When a mysterious young woman named Katie appears in the small North Carolina town of Southport, her sudden arrival raises questions about her past. Beautiful yet self-effacing, Katie seems determined to avoid forming personal ties until a series of events draws her into two reluctant relationships: one with Alex, a widowed store owner with a kind heart and two young children; and another with her plainspoken single neighbor, Jo. Despite her reservations, Katie slowly begins to let down her guard, putting down roots in the close-knit community and becoming increasingly attached to Alex and his family. But even as Katie begins to fall in love, she struggles with the dark secret that still haunts and terrifies her . . . a past that set her on a fearful, shattering journey across the country, to the sheltered oasis of Southport. With Jo's empathic and stubborn support, Katie eventually realizes that she must choose between a life of transient safety and one of riskier rewards . . . and ... Written by
While the detective is photoshopping Katies picture another police officer asks him about the Lumpkin case. One of the producers of the film is D. Scott Lumpkin. See more »
Katie calls and leaves a message on her neighbor's answering machine while at work at Ivan's on a Monday (according to the answering machine). When Kevin calls Ivan's and listens to the recording, it states that Ivan's is open Tuesday to Sunday, meaning it is closed on Monday. See more »
Promise me something Katie, you'll take a lot of pictures and only regret the ones that you didn't take.
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¨There's no safer place for you than here with me.¨
Chicks will definitely love this film, but I found it to be yet another recycled Nicholas Sparks adaptation. Sparks may have a fan base through his novels and movie adaptations, but if he continues to write the same movie over and over again he will eventually lose them all. I was a fan of The Notebook because the relationship felt authentic and Sparks writing was new to me, I really liked it, but Safe Haven is completely flawed. Not only is it full of romantic clichés (we get to see another canoeing scene in a lake interrupted by rain like in The Notebook), but it has some of the worst plot twists I've seen in film history. I guess it was an attempt from Sparks to make this film different from the rest, but the suspense and thrills never worked. It felt like The Stepfather with the melodrama from any chick flick you've seen. It's too bad Safe Haven didn't work because I like Swedish director, Lasse Hallstrom, who has made Chocolat, What's Eating Gilbert Grape, The Cider House Rules, and Salmon Fishing in the Yemen. This is one film that he would probably want to erase from his resume. The writers in charge of adapting Sparks' novel were Dana Stevens (City of Angels and For Love of the Game) and Gage Lansky. The script was weak, predictable, and extremely mushy. The film also suffers from a weak lead performance from Julianne Hough who was much better in the musicals she starred in: Burlesque and Rock of Ages. Her performance never felt believable and that hurt the chemistry with her co-star Josh Duhamel, who has also made a living off rom-coms like When in Rome, or Life as We Know It. Those mediocre movies look like masterpieces when compared to Safe Haven. Duhamel is a likable actor, but Hough's performance made it difficult to tolerate this film.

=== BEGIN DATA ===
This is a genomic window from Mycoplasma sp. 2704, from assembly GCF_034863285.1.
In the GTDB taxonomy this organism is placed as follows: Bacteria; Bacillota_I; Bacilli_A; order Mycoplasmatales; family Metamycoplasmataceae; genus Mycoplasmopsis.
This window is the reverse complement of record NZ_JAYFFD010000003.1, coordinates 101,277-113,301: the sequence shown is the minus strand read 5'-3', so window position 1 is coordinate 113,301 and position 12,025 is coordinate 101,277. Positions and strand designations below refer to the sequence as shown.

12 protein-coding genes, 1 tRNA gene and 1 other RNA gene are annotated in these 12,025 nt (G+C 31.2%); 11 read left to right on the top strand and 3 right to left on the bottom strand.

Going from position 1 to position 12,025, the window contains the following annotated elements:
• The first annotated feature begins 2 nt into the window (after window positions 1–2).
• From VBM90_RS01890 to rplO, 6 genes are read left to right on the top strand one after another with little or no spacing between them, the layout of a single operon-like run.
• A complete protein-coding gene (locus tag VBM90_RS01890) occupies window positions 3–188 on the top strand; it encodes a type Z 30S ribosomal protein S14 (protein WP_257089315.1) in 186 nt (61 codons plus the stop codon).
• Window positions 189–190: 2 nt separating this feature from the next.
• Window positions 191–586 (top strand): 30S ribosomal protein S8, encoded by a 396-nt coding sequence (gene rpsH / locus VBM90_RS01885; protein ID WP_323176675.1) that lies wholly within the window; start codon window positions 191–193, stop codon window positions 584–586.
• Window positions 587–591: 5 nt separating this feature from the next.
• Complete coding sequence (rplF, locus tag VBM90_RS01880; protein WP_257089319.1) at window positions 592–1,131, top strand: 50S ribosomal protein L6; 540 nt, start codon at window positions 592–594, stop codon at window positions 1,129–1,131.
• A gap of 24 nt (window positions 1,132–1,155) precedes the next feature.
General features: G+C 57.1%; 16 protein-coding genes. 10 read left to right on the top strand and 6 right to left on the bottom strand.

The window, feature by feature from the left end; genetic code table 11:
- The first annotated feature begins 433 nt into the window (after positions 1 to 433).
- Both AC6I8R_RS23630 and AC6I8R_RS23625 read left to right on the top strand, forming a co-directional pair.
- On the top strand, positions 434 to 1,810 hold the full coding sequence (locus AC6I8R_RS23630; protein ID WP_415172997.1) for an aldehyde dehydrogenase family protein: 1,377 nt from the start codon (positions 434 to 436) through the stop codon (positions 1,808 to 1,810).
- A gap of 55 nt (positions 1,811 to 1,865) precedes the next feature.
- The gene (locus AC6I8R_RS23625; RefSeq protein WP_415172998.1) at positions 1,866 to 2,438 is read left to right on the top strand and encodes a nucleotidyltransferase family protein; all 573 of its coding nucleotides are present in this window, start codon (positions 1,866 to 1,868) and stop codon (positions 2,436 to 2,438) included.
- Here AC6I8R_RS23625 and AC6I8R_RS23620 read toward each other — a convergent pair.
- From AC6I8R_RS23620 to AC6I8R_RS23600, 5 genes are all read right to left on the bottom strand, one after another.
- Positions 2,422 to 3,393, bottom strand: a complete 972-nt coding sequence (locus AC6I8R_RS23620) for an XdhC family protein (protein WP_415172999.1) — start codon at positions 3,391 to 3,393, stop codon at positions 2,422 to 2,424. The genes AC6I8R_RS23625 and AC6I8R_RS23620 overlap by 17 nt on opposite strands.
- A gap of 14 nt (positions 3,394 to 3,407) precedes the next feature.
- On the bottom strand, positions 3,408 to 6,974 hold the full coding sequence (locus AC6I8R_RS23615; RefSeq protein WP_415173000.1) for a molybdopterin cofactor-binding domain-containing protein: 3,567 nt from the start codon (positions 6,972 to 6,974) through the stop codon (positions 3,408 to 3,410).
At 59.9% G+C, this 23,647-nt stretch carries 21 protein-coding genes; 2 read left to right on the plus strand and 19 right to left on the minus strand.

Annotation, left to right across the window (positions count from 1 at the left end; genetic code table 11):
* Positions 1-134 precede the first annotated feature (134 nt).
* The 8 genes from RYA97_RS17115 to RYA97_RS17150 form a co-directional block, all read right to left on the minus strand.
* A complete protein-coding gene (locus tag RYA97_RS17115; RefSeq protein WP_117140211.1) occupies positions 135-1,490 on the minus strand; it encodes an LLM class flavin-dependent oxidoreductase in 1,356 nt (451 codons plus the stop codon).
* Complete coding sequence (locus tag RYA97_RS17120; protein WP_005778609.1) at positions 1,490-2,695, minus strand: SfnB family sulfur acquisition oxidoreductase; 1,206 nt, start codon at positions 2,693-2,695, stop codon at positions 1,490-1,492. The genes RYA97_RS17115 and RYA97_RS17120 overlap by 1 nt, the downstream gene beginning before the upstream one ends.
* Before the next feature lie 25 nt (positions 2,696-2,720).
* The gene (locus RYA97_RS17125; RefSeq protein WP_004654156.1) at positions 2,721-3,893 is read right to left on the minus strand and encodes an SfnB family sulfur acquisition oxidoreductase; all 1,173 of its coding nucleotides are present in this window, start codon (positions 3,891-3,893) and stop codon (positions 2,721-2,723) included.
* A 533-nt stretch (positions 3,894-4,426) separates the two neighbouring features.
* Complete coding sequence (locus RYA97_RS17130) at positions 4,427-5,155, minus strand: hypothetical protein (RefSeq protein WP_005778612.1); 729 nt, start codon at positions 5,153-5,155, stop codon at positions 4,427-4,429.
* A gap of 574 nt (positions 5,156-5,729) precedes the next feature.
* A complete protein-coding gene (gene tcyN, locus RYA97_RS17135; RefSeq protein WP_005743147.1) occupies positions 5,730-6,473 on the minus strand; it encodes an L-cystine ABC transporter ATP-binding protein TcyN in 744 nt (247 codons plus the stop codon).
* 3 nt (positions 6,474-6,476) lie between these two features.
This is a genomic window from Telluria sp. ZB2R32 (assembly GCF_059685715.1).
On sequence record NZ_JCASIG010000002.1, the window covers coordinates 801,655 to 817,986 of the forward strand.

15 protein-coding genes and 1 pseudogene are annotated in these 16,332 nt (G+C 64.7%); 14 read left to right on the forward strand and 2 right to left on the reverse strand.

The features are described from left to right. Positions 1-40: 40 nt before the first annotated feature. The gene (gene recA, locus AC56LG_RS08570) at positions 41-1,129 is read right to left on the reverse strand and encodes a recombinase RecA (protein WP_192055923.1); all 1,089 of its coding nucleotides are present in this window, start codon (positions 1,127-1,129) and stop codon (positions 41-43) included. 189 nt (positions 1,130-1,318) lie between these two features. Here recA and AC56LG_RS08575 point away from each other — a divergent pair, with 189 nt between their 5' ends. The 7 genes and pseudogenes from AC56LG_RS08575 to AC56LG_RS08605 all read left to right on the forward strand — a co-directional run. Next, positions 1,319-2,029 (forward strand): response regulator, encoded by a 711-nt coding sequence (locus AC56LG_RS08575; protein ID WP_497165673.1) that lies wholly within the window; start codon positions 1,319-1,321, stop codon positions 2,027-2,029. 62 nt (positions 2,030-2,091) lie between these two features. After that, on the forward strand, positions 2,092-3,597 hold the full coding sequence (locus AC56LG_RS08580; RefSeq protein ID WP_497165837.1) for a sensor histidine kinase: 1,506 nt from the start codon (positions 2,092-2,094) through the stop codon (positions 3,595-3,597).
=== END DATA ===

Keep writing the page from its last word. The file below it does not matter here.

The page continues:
The movie begins with a young scared girl named Katie (Julianne Hough) making a frenetic escape from her hometown in Boston to a small North Carolina town known as Southport. She's running from something, but we are never shown exactly what happened. All we know is that something happened in her home involving a knife and a man, and now she has cut her hair and died it blonde and has escaped to this isolated place. Police officer, Tierney (David Lyons), tries to hunt her down but gets to the bus station a few seconds late. Katie decides that Southport is the perfect place to start over and finds a nice little cabin in the woods and a job at a local coffee shop. Katie tries to keep to herself, but she forms a nice bond with a little girl named Lexie (Mimi Kirkland) who is the daughter of widowed Alex (Josh Duhamel). Alex soon falls for Katie's good looks and they grow closer together. However Katie never mentions anything about her past. Katie also befriends her neighbor, Jo (Cobie Smulders), who seems to always be there for her for good advice. As Katie begins to fall for Alex more and more, she is still haunted by her past and isn't sure what her next move should be. Thus the melodrama begins.
Safe Haven had some beautiful shots of romantic locations, but it was full of clichés and bad dialogues. At times while the music was playing the film even felt like one long music video or commercial. Safe Haven also suffers from an extensively long plot. At almost two hours I kept waiting for the end to approach, and it never did. One plot twist after another the film continued to grow increasingly tiring and tedious. By the end if you thought the film was entertaining you will be left with a bad taste in your mouth because the final twist is just ridiculous. Yes the film is romantic and sweet and girls will love this movie, but I don't think the male audience will be won over by the suspense and thrills. It didn't work for me, there was just no depth to the characters or the story.
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